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mental imagery

The Best Books for Teaching Mental Images

Debbie Miller, Reading, Reading with Meaning

I love to use picture books for teaching mental images in my elementary classroom. Creating a mental image or visualizing is an important comprehension skill for all readers. We want students to be able to picture what’s happening or make a movie in their mind to help increase their understanding of what they are reading.  

I use mentor texts when I am teaching mental image skills. When we are working on visualizing – I do not show the illustrations to my students when I read the book. I often hide the cover of a book by putting it in a file folder and then don’t show the pictures as I’m reading. While I’m reading students are closing their eyes and creating their own images. I will often have them stop and sketch their image on a sticky note to see how it changes throughout the story.  

They do love to see the pictures so I will often re-read the story at a later time and let them see the illustrations. It’s fun for them to see if their mental images match with the book’s pictures.

Here is a list of 3 of my favorite books for teaching mental images…

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The Napping House

Photo of the cover of the book - The Napping House

The Napping House by Audrey Wood is a one of the books for teaching mental images that I use when we start our visualizing unit.  This is a great book to use to stop at various points to have kids share or sketch their mental images because they will change throughout the book.

The book starts with a house where everyone is sleeping.  The granny is sleeping in her bed and as the story goes on a child joins her and then a dog and so on until the bed breaks at the end!

When I use this book for teaching mental images, I give students four sticky notes and then pick four points to stop in the book. I then send them to sketch their current image and at the end we do a gallery walk and see how their mental image has changed over time.

The Salamander Room

Photo of the cover of the book The Salamander Room for teaching mental images

The Salamander Room by Anne Mazer is another one of my favorite books for teaching mental images.  This book is also great to use and stop at various points for students to see how their image changes over time.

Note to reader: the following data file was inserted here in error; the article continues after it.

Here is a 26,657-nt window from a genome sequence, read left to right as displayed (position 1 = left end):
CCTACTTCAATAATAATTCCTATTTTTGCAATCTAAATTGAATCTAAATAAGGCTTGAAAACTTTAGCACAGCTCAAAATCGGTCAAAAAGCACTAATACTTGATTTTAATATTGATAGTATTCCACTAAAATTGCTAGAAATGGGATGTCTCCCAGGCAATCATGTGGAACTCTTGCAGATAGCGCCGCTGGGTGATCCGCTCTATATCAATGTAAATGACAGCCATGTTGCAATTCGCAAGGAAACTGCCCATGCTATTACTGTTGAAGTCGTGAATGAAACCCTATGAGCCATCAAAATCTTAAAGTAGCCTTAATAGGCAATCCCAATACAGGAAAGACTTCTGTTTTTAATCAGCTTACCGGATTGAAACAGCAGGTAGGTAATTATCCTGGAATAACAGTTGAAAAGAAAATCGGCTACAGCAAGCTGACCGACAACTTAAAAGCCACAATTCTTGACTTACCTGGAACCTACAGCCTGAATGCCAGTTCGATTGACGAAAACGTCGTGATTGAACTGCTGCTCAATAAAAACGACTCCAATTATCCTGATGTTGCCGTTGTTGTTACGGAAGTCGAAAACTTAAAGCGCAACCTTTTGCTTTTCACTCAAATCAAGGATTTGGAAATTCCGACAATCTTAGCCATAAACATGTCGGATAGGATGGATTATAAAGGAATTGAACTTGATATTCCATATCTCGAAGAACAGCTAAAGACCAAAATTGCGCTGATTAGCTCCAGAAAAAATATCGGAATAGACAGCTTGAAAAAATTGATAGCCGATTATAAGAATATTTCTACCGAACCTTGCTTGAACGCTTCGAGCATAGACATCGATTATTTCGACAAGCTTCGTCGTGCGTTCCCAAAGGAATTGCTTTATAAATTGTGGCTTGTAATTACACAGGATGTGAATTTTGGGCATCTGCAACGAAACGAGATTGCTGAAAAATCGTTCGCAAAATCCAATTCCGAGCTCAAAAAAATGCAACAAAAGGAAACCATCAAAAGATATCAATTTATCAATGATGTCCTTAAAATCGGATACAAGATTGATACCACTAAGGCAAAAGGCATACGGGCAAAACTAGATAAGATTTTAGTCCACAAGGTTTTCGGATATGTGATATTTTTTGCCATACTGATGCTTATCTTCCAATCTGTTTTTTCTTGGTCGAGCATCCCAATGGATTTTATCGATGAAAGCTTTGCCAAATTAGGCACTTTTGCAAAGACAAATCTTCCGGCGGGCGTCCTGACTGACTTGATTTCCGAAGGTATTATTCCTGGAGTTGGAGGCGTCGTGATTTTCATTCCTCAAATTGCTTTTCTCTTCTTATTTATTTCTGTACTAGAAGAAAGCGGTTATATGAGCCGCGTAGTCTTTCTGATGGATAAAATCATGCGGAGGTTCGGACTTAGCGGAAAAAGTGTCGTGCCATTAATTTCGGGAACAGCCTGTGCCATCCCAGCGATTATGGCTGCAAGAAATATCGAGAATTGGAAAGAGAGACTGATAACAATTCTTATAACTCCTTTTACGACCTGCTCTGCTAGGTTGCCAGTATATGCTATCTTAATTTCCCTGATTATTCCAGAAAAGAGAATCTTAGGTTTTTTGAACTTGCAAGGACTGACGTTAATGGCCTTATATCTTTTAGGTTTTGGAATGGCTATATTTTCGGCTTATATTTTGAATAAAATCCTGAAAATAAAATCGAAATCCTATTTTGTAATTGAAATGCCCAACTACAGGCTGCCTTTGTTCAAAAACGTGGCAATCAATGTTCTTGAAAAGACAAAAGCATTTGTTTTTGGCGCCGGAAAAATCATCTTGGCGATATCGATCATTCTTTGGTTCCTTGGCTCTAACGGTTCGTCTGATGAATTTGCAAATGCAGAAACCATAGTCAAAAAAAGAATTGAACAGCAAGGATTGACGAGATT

In The Salamander Room, a boy named Brian finds a salamander and decides to bring him home with him. Brian’s mom then inquires about where this salamander is going to sleep. Brian tells a very detailed description of all of the things he’ll bring into his room for the salamander – tree stumps for him to climb, wet leaves for him to play with, etc.  He then adds in other animals to keep the salamander company/feed him and his room turns into a forest oasis! 

I use this book like I do The Napping House. Students again will stop at a few specific points and sketch or share their mental image.  We then discuss how and why their mental image changes throughout the story and how it helps them understand the story.

Pigsty

Photo of cover of Mental Images book - Pigsty with photo of kid and 2 pigs.

Pigsty by Mark Teague is a hilarious and fun book to use for teaching mental images. When we read this book in class, we do come up with mental images throughout the book, but we aren’t sketching as we go. For this one, I ask students to come up with their most vivid mental image to record at the end.

In the story Pigsty, Wendell’s room is a big mess and his mother is after him to clean it. She told him it was turning into a “pigsty.” When Wendell went up to his room to clean, he found an actual pig on his bed. As the story continues, more pigs join and also help him create more of a mess.  Wendell then becomes upset when they start to ruin some of his things and decides it’s time to finally clean. The pigs helped him clean, but then decided they were on their way because his room was too clean for their liking. 

When I use this book for teaching mental images, I again do not show the pictures.  Students are coming up with their own visualizations.  At the very end, I ask students to draw their strongest, most vivid mental image and write a sentence describing it.  We then do a gallery walk so the students can see what mental image the other students picked.

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